Why Energy Drinks and Prescription Drugs Shouldn’t Mix
A recent federal report said emergency room visits linked to energy drinks increased tenfold between 2005 and 2009, jumping from about 1,000 to 13,000 per year. It’s not shocking that 44% of patients who’d consumed energy drinks had also consumed alcohol or drugs; it’s not even that bizarre that men were twice as likely as women to combine alcohol or illegal drugs with energy drinks. But what surprised me is that the report pointed out that female ER visits were more likely to involve combining energy drinks with pharmaceuticals—why would energy drinks be bad to mix with prescription drugs? And what kind does that even mean—painkillers? Antidepressants? Birth control?
I put the questions to Dr. Michael Lowenstein, co-medical director of the Waismann Method, where he treats patients with opiate dependency. He says that, while an excess of energy drinks can cause several symptoms, one of the biggest issues actually starts with our stomachs.
In fact, Lowenstein thinks that these days, the majority of Americans have what he calls “dysfunctional guts”:
There’s a lot of bacteria and yeast that shouldn’t be there, and what feeds these bad bacteria and yeast is sugar. All this simple sugar feeds the pathogens and bad stuff in the gut.And when the gut isn’t functioning well, the immune system doesn’t function well, serotonin levels drop, and the possibility of depression, auto-immune disorders, gastrointestinal problems, and even autism goes up. Add the excessive sugar found in energy drinks into the mix, and you have a mess on your hands:
Then people will want to take medications like Prilosec to treat these symptoms, to reduce acid in the stomach. But you need acid in the stomach, to absorb calcium and magnesium and all the important vitamins. Over time, people get stuck in this vicious cycle, where they don’t absorb enough important minerals, and this leads to more health problems and more medications.
Plus (making matters in your dysfunctional gut even worse), Lowenstein says that pharmaceutical drugs can also deplete some vitamins; something they don’t put at the forefront of those happy Cialis ads:
Lipitor will deplete the body of coenzyme Q-10. Everything depletes something. We’re already a little bit dysfunctional in our diet. And with sugar—you kind of get this feedback loop, you get this boost and then it’s gone and so you crave more. With our bad diets and a little bit of a gut disfunction, we have these underlying issues and drinking energy drinks just makes it worse. It’s not one specific prescription medicine (that’s a bad mix), it’s just that kind of loop where it’s making underlying issues worse.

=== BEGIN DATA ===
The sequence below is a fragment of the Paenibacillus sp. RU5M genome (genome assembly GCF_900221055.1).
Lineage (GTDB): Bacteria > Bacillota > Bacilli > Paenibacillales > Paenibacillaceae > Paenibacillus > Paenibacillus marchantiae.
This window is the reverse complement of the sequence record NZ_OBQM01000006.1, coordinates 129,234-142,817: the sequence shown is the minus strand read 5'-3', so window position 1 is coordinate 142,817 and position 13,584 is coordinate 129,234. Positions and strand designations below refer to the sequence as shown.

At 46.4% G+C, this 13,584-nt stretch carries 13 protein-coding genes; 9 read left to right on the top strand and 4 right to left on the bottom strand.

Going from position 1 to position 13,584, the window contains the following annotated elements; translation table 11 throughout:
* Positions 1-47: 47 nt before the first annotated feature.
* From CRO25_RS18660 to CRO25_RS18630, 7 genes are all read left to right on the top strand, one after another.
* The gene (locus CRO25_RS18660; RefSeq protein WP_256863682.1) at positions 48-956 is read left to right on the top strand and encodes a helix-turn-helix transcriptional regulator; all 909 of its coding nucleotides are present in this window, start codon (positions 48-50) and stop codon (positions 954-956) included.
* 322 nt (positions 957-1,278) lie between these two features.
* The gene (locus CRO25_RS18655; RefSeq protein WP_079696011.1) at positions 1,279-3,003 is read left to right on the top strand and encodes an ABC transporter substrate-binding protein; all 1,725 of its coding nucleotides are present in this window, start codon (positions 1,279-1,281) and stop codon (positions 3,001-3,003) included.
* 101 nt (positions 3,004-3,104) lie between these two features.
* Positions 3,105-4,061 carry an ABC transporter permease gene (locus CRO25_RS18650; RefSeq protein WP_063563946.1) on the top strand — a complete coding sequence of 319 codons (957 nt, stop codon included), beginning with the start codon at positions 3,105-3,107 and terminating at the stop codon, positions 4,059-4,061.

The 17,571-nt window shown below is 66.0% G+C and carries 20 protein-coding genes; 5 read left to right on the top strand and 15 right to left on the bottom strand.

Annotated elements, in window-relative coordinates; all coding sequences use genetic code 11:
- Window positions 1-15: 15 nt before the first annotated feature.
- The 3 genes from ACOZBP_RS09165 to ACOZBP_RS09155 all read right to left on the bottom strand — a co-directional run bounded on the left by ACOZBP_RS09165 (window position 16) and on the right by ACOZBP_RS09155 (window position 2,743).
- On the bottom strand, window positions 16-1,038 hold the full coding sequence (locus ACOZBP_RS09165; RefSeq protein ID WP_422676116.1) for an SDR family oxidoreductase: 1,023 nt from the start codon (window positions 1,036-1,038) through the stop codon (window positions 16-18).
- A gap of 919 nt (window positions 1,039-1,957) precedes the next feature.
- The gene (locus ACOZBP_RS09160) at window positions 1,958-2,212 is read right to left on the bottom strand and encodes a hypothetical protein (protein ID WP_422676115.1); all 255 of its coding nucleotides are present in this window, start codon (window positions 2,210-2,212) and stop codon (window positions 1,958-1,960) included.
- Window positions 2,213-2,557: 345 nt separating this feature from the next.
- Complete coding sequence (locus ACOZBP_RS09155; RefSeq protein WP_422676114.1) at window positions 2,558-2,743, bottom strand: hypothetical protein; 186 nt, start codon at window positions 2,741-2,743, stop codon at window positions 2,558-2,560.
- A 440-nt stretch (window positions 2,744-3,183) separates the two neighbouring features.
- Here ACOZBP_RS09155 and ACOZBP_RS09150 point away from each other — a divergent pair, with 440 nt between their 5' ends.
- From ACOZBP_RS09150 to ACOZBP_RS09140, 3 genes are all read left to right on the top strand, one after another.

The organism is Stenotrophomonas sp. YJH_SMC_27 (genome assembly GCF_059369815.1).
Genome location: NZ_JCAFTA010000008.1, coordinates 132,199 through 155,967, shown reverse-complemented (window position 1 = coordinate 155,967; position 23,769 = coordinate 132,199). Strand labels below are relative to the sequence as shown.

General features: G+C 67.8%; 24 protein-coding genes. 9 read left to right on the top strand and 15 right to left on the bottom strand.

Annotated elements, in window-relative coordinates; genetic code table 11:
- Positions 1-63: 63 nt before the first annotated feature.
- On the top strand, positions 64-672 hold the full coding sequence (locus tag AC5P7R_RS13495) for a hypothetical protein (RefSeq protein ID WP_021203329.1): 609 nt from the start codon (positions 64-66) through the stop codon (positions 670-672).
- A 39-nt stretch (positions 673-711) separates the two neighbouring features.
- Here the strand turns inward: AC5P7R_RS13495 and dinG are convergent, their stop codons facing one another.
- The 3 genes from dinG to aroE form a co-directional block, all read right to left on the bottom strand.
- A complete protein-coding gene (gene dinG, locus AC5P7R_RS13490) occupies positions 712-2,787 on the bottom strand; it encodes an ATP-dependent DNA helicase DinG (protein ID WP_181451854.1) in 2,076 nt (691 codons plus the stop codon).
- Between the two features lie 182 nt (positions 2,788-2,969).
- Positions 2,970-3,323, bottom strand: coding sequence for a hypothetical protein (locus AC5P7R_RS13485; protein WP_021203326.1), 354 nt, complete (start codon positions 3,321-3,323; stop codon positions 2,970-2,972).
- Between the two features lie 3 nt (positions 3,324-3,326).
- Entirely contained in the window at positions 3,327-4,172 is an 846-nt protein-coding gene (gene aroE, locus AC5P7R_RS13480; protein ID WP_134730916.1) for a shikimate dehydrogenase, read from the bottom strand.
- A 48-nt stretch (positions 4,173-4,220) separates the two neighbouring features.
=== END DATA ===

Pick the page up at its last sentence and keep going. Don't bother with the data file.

The caffeine and stimulants don’t help, either. If you stay under 120-130 mg of caffeine—that is, one serving—you’re “probably okay,” Lowenstein says. But many people consume more than this. Some of the larger energy drinks, like Rockstar and Monster, contain two or three servings per can. The excessive caffeine alone can have dangerous side effects like irregular pulse, high blood pressure and dehydration, but most energy drinks are also jam-packed with other stimulants like guarana (also caffeinated), taurine and B-vitamins. These carry their own risks, according to Lowenstein:
The B vitamins, the guarana, the taurine—any of those things in excess can cause nausea and vomiting. If you have hypertenion or anything like that, all the caffeine will make it worse. And … with too much caffeine, you’re not going to sleep well. You start messing with sleep-waking cycle, too.
In his work with opioid addicts, Lowenstein sees the way prescription painkillers, sleep and caffeine co-mingle:
It can become a cycle. People take prescription drugs for pain, the pain goes away but they continue to take them and they get very tolerant to the effects. It makes them function better, but it also makes them sleepy, so they’re drinking energy drinks and huge amounts of caffeine.
And then they can’t sleep, and begin taking prescription sleep meds, like Ambien, or more painkillers.
“It’s pretty interesting what we do to ourselves to feel normal, and it works for a while, the body adapts, but only to a certain extent,” he added.
And because women are generally smaller than men, energy drinks in smaller doses might have greater effects, which—compounded by prescription or recreational pharmaceuticals—could explain why more women land in the hospital with energy drink and pharmaceutical related issues.
It wasn’t the cut-and-dry conclusion I expected when I asked what drugs shouldn’t mix with energy drinks, but I think Lowenstein’s answer turned out to be a lot more complicated—and interesting. It’s certainly made me think twice about my lingering sugar-free Red Bull habit.